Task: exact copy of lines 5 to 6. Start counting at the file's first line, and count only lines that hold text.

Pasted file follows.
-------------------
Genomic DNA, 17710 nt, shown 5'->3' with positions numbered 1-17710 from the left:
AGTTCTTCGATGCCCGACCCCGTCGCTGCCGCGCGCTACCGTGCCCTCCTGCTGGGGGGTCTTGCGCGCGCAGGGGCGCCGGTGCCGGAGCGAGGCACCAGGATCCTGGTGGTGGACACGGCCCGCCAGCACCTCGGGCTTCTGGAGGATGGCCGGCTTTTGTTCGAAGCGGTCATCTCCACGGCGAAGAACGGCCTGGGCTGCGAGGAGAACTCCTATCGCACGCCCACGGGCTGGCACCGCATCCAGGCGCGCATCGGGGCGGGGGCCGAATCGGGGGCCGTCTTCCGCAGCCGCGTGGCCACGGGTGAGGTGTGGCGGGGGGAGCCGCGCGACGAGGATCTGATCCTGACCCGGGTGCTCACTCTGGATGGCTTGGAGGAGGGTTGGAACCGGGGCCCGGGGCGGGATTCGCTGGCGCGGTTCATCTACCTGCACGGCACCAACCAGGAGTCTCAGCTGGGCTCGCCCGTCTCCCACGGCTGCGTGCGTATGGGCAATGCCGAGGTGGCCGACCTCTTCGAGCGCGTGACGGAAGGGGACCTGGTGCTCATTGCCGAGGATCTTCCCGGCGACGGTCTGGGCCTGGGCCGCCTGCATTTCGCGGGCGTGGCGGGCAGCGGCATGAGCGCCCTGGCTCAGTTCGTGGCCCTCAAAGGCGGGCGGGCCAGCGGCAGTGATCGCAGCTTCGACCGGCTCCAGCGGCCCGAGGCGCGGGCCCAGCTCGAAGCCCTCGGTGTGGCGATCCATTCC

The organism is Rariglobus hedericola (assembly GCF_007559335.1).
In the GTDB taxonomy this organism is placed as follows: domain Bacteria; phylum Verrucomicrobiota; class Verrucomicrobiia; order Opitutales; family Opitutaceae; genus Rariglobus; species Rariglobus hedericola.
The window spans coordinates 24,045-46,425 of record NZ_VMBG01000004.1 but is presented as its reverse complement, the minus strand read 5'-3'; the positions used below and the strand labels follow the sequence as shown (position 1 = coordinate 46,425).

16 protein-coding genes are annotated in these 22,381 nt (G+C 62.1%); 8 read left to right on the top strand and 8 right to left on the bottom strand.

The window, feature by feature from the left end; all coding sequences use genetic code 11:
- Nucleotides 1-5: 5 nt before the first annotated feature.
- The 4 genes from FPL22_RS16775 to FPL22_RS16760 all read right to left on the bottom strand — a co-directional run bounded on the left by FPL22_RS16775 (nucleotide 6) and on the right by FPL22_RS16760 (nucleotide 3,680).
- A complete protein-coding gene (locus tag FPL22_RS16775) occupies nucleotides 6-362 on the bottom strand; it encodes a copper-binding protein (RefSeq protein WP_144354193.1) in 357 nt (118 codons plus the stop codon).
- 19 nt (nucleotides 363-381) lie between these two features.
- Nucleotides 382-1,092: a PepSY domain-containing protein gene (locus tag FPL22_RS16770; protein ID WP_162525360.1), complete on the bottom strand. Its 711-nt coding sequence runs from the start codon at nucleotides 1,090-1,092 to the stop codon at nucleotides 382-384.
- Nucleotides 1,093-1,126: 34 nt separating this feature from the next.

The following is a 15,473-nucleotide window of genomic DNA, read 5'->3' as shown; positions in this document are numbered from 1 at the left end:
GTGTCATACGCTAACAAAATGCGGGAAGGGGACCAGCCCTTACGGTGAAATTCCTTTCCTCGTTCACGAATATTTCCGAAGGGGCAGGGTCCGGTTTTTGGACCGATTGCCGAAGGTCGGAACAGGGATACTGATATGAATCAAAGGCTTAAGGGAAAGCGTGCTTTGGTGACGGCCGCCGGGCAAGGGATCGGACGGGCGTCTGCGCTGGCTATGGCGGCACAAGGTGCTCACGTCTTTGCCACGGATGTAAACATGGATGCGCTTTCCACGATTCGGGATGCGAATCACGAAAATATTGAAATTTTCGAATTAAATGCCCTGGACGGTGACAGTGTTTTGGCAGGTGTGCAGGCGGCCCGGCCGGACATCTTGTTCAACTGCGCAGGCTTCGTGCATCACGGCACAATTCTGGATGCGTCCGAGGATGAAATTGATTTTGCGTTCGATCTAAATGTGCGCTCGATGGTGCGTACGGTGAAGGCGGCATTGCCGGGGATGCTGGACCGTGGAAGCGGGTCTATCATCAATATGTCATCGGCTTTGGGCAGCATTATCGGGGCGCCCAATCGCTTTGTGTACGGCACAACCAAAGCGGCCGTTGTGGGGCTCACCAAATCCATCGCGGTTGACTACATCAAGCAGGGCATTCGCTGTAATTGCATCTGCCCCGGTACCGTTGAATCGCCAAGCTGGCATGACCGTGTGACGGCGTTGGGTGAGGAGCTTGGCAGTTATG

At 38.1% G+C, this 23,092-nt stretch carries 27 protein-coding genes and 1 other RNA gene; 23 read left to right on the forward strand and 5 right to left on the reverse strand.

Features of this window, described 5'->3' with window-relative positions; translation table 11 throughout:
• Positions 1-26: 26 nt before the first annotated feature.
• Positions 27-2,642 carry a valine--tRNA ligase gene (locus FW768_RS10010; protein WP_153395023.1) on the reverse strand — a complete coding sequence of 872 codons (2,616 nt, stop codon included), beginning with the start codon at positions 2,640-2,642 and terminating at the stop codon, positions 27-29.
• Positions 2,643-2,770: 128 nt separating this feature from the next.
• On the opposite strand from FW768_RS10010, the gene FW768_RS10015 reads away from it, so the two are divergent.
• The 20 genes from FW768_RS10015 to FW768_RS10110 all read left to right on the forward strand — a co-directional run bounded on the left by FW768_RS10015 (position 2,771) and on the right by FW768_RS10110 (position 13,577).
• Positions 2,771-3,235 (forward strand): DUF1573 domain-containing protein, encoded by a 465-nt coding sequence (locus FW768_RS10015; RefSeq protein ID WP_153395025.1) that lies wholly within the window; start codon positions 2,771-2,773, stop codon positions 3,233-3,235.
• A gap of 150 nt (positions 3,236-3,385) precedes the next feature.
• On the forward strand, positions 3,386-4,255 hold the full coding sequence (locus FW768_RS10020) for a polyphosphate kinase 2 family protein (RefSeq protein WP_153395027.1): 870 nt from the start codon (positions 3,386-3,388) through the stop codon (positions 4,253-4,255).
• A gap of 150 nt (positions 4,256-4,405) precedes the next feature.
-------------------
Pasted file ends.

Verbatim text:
The window spans coordinates 24,045-46,425 of record NZ_VMBG01000004.1 but is presented as its reverse complement, the minus strand read 5'-3'; the positions used below and the strand labels follow the sequence as shown (position 1 = coordinate 46,425).

16 protein-coding genes are annotated in these 22,381 nt (G+C 62.1%); 8 read left to right on the top strand and 8 right to left on the bottom strand.